I Love Led Zeppelin is a collection of Forney's work over thirteen years. Forney's comics, her editor Eric Reynolds told Benedetti, "reflect her curiosity about other people," such as an exotic dancer who teachers her some essential moves, or an emergency room physician who instructs her on the art of reattaching a severed finger. The comics, Benedetti wrote, are often explicit and even shocking, but are always informed "with a generosity of spirit that shimmers on the surface of each panel."

Among Forney's most sexually explicit works is Lust: Kinky Online Personal Ads from Seattle's "The Stranger." As its subtitle indicates, the book illustrates various personal ads from Seattle's alternative weekly newspaper. The book grew out of Forney's work for that paper, illustrating one ad from the personals section each week. Each piece is a one-panel cartoon; sometimes it includes the original text of the ad, but Forney often changes wording to fit the illustration. Included are ads that focus on fetishes, role playing, or other sorts of "kinky" practices. In an interview posted on Blog@Newsarama, Forney explained: "As a sex-positive woman, the more I can inspire other people to become comfortable with their own selves and their own desires and pursue them, I think that's really healthy and important." Forney highlights the humor, eccentricity, and humanity in these ads, and sees her work as a "celebration of kinky sex," as she noted in an interview with the Seattlest Web site. "A lot of people have unhealthy attitudes about sex, about what they desire, they hold a lot back, there's a lot of shame, and repression can come out in ugly ways," she added. "I would love to inspire people to be more comfortable with who they are, to come out in whatever way that would make their lives more fulfilling."

Forney is an illustrator as well as a cartoonist, and here too her commitment to feminism and issues of sexuality is evident. She has illustrated three books, The Mother Trip, Real Girl, Real World: Tools for Finding Your True Self, and Surfergrrrls, for Seal Press Feminist Publications, and a fourth, Men like Us, for the Gay Men's Health Crisis. She has also done illustrations for mainstream organizations such as the University of Washington and the Seattle Repertory Theater.

Among the many books that Forney has illustrated is Sherman Alexie's novel for young adults, The Absolutely True Diary of a Part-time Indian. The book, which received glowing reviews, tells the story of Junior, an Indian teen who aims for a better life by enrolling in a white high school off the reservation so that he can obtain a good education. Junior is tormented by his friends on the Rez, as well as his new classmates, but he perseveres. One of the ways he copes with the pressures in his life is by drawing cartoons—rendered in the book by Forney. Roger Sutton, writing in Horn Book, observed that Junior's "unquenchable" spirit and "inimitable" style are expertly convened through these illustrations. And a Publishers Weekly writer concluded that the book's "jazzy syntax and Forney's witty cartoons examining Indian versus White attire and behavior transmute despair into dark humor."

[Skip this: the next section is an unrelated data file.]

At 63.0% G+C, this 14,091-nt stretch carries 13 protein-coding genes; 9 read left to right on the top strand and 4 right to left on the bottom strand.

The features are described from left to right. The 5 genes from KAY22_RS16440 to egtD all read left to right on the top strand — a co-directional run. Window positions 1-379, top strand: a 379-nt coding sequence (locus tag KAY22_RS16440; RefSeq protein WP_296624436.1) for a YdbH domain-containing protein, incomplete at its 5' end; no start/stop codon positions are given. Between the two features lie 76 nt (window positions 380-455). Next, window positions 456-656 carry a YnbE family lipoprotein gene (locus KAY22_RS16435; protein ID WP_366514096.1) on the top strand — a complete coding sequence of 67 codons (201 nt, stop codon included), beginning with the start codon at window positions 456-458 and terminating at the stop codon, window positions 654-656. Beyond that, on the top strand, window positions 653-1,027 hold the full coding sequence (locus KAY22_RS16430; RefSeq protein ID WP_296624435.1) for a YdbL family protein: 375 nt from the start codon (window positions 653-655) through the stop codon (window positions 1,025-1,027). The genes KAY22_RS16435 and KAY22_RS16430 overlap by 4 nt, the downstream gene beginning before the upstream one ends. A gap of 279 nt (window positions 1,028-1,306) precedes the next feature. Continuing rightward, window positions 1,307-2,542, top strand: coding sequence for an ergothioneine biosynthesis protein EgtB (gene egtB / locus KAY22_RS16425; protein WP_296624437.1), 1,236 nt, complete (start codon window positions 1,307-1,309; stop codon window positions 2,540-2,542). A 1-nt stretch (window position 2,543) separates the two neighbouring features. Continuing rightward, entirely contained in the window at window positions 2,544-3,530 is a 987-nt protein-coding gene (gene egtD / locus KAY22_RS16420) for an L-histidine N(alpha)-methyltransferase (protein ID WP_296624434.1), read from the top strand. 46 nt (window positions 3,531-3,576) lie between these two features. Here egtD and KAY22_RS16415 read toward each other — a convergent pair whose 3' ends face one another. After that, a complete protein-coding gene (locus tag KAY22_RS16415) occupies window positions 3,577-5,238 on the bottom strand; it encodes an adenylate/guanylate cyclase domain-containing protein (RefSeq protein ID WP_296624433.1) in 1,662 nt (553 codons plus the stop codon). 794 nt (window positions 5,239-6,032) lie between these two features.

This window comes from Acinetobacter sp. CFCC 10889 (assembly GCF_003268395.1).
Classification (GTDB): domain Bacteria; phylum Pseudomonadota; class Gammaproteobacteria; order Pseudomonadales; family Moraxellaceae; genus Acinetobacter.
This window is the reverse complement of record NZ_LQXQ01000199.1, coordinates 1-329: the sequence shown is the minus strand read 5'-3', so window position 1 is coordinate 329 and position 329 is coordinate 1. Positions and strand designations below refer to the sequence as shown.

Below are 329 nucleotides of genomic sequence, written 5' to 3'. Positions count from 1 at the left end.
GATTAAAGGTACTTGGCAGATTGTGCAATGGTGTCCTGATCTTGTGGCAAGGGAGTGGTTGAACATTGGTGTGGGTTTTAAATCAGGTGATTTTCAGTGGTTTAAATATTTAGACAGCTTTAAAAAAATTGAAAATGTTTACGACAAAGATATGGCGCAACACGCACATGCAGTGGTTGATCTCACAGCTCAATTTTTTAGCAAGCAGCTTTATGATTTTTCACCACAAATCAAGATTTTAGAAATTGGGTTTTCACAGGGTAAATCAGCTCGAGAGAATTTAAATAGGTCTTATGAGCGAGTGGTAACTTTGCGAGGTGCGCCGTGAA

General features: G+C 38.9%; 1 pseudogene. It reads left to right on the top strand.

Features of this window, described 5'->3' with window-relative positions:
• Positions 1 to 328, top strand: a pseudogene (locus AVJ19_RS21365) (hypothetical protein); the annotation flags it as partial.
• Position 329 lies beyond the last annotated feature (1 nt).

Austin Chronicle, December 15, 2006, Cindy Widner, review of I Love Led Zeppelin.

Horn Book, September 1, 2007, Roger Sutton, review of The Absolutely True Diary of a Part-time Indian, p. 563; January 1, 2008, review of The Absolutely True Diary of a Part-time Indian, p. 10.

Kirkus Reviews, July 15, 2007, review of The Absolutely True Diary of a Part-time Indian.

Kliatt, September 1, 2007, Paula Rohrlick, review of the Absolutely True Diary of a Part-time Indian, p. 6.

Publishers Weekly, November 8, 1999, review of Monkey Food: The Complete "I Was Seven in '75" Collection, p. 59; August 28, 2006, review of I Love Led Zeppelin, p. 38; August 20, 2007, review of The Absolutely True Diary of a Part-time Indian, p. 70; September 3, 2007, Emily D'Amour, "Books & Books, Coral Gables, Fla.," p. 8.

School Library Journal, March, 1999, review of Real Girl/Real World: Tools for Finding Your True Self, p. 221; September 1, 2007, Chris Shoemaker, review of The Absolutely True Diary of a Part-time Indian, p. 190.

Seattle Post-Intelligencer, August 8, 2006, Winda Benedetti, "Love Thy Freak."


Blog@Newsarama, (May 2, 2008), "Q & A: Ellen Forney."

Blog Critics, (May 2, 2008), Gina Ruiz, review of The Absolutely True Diary of a Part-time Indian.

Comic Book Resources, (July 5, 2000), Beau Yarbrough, "A Talent Deserving of Wider Recognition: Ellen Forney."

Funny That Way, (October, 2000), review of Tomato #1 and Tomato #2.

iComics, (July 12, 2001), Greg McElhatton, review of Monkey Food.

Metro Times, (May 2, 2008), Sean Bieri, "Graphic Sex."

Seattlest, (May 2, 2008), interview with Ellen Forney.

Seattle Weekly, (May 2, 2008), Mairead Case, review of I Love Led Zeppelin.

Teen Reads, (May 2, 2008), Jana Siciliano, review of The Absolutely True Diary of a Part-time Indian.